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ANFREL released its Interim Report on the Conduct of the 2019 Thai General Election last Tuesday (26 March 2019) in Bangkok, Thailand. Photo credit: ANFREL.

[Thailand] Strong headwinds blew against free expression, media freedom ahead of polls —election observers

Limited public access to critical information. Widespread media self-censorship on pain of incurring the junta’s ire or inviting prosecution. Restricted space for independent political views.The Asian Network for Free Elections (ANFREL), which monitored the conduct of last Sunday’s general election in Thailand, noted the grim scenario that had hounded the Thai media as well as the public at large in the lead-up to the much-anticipated political exercise.

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Representatives of seven major parties in the Thai general elections participate at the Thai PBS Debate on 15 March 2019.

[Thailand] From Hope to Ballot: The Advance Vote

In a remarkable expression of their faith in democracy, eighty-seven percent of Thai voters registered for advance voting turned out to vote. Advance Voting Day remained peaceful and orderly but punctuated by instances of mismanagement, inconsistencies in the application of electoral rules by polling staff, and complaints of inadequate voter education and information in particular to voters and political parties. While the Advance Voting Day establishes the preparedness of the Election Commission of Thailand (ECT), it has provided the Commission an opportunity to immediately take measures to rectify the management issues reported by election stakeholders.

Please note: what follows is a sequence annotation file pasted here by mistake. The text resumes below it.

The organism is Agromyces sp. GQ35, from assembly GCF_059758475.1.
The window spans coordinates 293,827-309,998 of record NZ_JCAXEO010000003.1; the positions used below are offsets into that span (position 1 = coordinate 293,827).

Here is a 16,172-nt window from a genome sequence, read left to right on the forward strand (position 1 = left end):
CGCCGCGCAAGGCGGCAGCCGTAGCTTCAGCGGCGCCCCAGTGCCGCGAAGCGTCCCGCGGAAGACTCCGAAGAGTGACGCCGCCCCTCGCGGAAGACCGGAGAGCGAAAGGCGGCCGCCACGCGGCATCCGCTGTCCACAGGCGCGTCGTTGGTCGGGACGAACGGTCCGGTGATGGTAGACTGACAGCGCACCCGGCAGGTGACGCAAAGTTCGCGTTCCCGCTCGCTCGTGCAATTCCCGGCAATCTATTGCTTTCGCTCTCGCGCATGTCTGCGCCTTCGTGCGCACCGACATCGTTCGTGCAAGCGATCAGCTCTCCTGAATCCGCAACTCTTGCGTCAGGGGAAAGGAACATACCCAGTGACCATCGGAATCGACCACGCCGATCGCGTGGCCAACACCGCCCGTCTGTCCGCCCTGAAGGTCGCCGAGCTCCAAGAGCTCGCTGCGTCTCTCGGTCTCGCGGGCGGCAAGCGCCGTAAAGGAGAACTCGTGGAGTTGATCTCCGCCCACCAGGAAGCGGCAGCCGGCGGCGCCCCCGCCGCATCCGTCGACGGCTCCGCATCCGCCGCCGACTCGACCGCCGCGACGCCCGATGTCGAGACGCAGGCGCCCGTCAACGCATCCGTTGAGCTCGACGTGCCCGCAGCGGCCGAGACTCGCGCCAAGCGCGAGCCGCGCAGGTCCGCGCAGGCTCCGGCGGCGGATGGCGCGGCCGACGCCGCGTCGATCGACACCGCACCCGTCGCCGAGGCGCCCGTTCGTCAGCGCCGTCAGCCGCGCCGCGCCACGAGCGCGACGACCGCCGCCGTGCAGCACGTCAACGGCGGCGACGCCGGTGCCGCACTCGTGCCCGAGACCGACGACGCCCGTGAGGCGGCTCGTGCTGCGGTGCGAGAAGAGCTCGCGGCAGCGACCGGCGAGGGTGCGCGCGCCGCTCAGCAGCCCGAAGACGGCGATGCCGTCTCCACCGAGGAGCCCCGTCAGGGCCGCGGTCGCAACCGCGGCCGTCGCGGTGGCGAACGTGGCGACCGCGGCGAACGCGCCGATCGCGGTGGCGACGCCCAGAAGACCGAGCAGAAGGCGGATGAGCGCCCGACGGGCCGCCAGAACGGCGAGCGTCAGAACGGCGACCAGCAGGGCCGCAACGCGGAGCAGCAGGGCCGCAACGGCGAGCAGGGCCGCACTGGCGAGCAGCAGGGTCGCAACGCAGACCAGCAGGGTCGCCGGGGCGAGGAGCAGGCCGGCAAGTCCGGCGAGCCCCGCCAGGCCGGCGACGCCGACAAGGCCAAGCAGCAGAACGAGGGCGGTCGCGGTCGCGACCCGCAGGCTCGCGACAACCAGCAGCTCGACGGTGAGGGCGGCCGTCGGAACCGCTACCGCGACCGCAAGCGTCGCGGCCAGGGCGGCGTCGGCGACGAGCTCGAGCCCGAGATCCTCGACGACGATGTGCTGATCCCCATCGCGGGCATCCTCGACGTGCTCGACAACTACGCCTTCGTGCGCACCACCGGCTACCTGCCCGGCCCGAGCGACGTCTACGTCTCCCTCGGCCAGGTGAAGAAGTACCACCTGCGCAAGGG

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A story from Jurnalis Perempuan Meliput Indonesia: 50 Kisah di Balik Berita (Women Journalists Cover Indonesia: 50 Stories Behind the News)